Celiac.com 07/03/2015 - For people with celiac disease or gluten intolerance, accidentally eating gluten can have numerous undesirable consequences. Symptoms of gluten-exposure among people with celiac disease can vary, but main problems and complaints include: upset stomach, stomach pain, inflammation, diarrhea, gas, bloating, indigestion, heart burn, skin rash or breakouts, and nerve and arthritis pain, among others. If you're one of these people, then you likely work pretty hard to make sure everything you eat is gluten-free. But what can you do if you accidentally eat gluten? Officially, beyond simply waiting it out, there is no clinically accepted treatment for people with celiac disease or gluten sensitivity who accidentally eat gluten. However, there are things that many people claim will reduce the suffering and promote healing when this happens. Here are the best home remedies for accidental gluten ingestion, as submitted by readers to our gluten-free forum. The main goal is to reduce or eliminate the worst immediate symptoms, including pain, inflammation, diarrhea, gas and or bloating, etc. The secondary goal is to rebuild gut health. So what works? Or, what do people say works for them? The remedies listed below are not ranked in any particular order of importance or efficacy. Fasting—Recent studies indicate that fasting for a couple of days can help to reset the immune system, which might be beneficial for those suffering from an adverse gluten reaction. Be sure to check with a doctor before fasting, just to be safe. Digestive Enzymes-- For many people, digestive enzymes seem to help the bloating. Many people claim that such enzymes help provide relief, especially against small amounts of gluten. Two such products are Eater's Digest by Traditional Medicinals, and Gluten Defense digestive enzymes. Green tea or peppermint tea. Many people have reported that green tea is also helpful. Peppermint tea is said to promote muscle relaxation, and can help for gassy stomach issues. Strong gluten-free peppermints will work in a pinch. Imodium seems to help some people control associated diarrhea. If you have diarrhea, be sure to drink water with electrolytes to help replace lost fluids. Pepto-Bismol—Some people take Pepto-Bismol to help relieve stomach upset. Marshmallow root can help to sooth stomach and gas pain. Antihistamines—Some people claim to find relief with antihistamines, such as Benedryl, Clatratin, or Zyrtec. Often these are used in combination with other remedies Probiotics—Many people find probiotics to be helpful, especially as part of a general gut maintenance program. Probiotics are generally more helpful in advance of accidental gluten exposure, but many people take them after exposure. Either way, it certainly can't hurt. Broth—Many people with celiac disease, gut and/or nutritional issues turn to broth for help in building gut health and proper nutrition. Good old fashioned beef, chicken or fish broth can be a beneficial part of a healthy gut regimen. Broth also has many health properties beyond gut healing. Tummy Rescue Smoothie: This recipe was developed by a celiac.com reader in response to his own "gluten emergency.” The healing properties of each ingredient are also listed. Puree in blender until smooth, and slightly thickened. It is most soothing when consumed while still warm from the hot tea. Tummy Rescue Smoothie: 1 cup hot freshly brewed nettle leaf tea (anti-histamine, anti-spasmodic) ¼ cup Santa-Cruz pear juice (flavoring/sweetener - pears are the least allergenic of fruits) ¼-½ teaspoon whole fennel seed (reduces gas & bloating) 2 Tablespoons slippery elm powder (healing & soothing to mucous membranes and the gut) 1 Tablespoon flax seed oil (soothing, anti-inflammatory) ¼ - ½ cup rice milk (hypoallergenic, use to thin to desired consistency) This smoothie is best consumed in small sips over an hour or so. Magnesium also helps with pain and relaxes muscle spasms, so taking a little extra magnesium may be of benefit. For severe symptoms, drink the smoothie while reclining in bed, with a warm castor oil pack over the abdomen, covered by a heating pad set on low. Do not leave the pack in place for more than an hour. Longer-term strategies include rebuilding intestinal health with an anti-inflammatory diet, taking supplements like L-Glutamine, coconut oil, fat-soluble vitamins A, E, D, and K, Calcium, Magnesium, B-Vitamins, Essential Fatty Acids (EFA's), and probiotics, including acidophilus for about a week to get intestinal flora back in order. This list is not intended to be authoritative or comprehensive. Nor is it intended as medical advice, or as a substitute for medical advice. As with any health remedy, do your research and make the choices that are right for you. If you have any thoughts or insights on how best to treat accidental gluten ingestion for people with celiac disease or gluten intolerance, please share them in our comments section below.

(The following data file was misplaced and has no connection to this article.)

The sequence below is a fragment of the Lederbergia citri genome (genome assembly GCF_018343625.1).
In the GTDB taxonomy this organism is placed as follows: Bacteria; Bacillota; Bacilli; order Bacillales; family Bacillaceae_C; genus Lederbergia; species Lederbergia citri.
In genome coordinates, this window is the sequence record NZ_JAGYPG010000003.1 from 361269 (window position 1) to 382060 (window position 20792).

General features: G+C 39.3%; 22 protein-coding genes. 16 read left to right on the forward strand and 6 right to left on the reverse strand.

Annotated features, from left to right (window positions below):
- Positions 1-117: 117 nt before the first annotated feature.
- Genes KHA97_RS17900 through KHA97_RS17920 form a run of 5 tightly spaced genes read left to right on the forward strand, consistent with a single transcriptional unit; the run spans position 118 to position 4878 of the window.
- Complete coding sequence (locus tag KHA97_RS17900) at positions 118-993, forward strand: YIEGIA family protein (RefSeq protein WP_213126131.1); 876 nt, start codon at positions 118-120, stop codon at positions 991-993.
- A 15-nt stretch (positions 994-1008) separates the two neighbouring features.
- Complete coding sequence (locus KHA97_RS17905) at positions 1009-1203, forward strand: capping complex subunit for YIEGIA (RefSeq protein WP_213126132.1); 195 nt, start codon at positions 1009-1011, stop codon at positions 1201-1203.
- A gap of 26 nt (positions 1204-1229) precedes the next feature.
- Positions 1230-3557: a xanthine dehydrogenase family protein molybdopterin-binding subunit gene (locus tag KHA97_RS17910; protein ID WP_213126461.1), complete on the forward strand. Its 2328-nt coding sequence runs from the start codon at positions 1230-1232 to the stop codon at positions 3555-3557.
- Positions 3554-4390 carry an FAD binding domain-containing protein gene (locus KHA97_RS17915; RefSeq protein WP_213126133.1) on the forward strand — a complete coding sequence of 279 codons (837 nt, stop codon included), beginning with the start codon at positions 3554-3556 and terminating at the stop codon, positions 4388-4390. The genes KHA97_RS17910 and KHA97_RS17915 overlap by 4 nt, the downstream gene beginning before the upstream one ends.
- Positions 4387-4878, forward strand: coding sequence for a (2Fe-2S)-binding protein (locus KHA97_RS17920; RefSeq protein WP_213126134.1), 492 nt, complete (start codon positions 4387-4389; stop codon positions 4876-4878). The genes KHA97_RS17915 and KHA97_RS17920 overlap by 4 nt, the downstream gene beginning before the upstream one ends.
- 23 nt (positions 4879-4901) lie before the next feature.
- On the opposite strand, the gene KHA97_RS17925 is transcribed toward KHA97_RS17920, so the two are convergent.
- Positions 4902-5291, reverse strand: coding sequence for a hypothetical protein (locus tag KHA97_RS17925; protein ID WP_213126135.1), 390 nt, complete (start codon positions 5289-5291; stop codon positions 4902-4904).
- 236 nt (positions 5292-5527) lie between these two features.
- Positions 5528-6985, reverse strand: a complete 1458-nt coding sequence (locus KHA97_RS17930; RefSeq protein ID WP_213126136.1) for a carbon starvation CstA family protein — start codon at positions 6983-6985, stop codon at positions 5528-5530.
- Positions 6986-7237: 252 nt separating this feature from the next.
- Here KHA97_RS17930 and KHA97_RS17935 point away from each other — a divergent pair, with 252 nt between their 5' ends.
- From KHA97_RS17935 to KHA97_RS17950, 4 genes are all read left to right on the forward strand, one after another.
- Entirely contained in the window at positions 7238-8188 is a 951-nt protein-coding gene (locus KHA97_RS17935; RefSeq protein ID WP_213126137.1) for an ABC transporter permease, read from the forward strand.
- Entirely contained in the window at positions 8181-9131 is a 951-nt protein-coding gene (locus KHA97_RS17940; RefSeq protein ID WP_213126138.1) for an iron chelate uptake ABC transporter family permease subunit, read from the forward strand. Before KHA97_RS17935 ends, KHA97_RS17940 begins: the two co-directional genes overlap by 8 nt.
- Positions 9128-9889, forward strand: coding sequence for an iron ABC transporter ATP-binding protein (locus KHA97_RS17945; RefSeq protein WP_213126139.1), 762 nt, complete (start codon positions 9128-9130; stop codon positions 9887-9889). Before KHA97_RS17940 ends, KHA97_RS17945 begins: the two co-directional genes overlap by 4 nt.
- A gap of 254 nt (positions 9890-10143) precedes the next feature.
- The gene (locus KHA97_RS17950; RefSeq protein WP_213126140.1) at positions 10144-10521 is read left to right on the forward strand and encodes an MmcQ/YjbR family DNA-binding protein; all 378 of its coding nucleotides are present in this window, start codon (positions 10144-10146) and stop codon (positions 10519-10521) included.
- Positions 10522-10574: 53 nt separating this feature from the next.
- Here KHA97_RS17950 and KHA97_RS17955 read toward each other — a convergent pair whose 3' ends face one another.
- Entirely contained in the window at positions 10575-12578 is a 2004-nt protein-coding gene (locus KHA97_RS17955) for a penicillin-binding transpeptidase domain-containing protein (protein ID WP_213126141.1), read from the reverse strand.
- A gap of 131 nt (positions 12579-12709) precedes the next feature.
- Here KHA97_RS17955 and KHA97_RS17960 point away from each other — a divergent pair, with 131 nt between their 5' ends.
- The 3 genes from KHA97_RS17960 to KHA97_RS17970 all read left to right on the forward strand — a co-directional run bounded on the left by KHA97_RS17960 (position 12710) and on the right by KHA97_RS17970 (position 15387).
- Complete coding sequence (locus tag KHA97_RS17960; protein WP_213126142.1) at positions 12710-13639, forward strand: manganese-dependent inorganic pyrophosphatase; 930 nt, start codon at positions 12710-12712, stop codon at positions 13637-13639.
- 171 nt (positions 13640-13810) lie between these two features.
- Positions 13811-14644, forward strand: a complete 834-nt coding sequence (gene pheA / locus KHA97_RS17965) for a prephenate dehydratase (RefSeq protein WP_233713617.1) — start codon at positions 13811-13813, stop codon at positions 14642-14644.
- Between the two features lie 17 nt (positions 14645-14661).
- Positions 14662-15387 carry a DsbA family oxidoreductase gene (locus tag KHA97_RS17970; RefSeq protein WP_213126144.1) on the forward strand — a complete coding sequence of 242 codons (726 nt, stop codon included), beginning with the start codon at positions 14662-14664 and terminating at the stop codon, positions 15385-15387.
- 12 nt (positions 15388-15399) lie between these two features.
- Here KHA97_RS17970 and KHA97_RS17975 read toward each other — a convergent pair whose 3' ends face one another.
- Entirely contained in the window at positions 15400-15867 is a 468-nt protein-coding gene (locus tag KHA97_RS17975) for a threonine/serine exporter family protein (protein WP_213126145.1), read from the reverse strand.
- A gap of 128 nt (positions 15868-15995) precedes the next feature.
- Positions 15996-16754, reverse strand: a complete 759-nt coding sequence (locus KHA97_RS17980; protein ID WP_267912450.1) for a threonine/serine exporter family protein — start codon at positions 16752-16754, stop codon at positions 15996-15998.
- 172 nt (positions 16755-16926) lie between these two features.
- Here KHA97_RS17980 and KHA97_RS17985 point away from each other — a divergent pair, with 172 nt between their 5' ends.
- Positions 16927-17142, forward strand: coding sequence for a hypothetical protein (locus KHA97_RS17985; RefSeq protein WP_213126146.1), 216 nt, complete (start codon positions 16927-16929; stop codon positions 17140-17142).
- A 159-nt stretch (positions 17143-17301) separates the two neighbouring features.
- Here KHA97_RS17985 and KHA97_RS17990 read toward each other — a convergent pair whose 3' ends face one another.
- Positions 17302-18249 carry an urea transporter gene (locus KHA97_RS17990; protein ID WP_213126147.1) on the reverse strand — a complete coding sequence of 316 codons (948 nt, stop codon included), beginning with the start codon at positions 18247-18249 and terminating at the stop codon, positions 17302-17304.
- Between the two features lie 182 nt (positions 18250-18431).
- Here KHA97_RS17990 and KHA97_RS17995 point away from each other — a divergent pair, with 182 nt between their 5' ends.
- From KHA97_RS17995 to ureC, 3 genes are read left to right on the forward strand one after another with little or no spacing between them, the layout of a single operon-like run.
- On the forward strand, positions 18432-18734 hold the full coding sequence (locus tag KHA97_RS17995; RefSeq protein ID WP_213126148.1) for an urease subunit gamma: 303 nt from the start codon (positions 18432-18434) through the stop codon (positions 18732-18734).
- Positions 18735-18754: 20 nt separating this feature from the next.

3. 4 points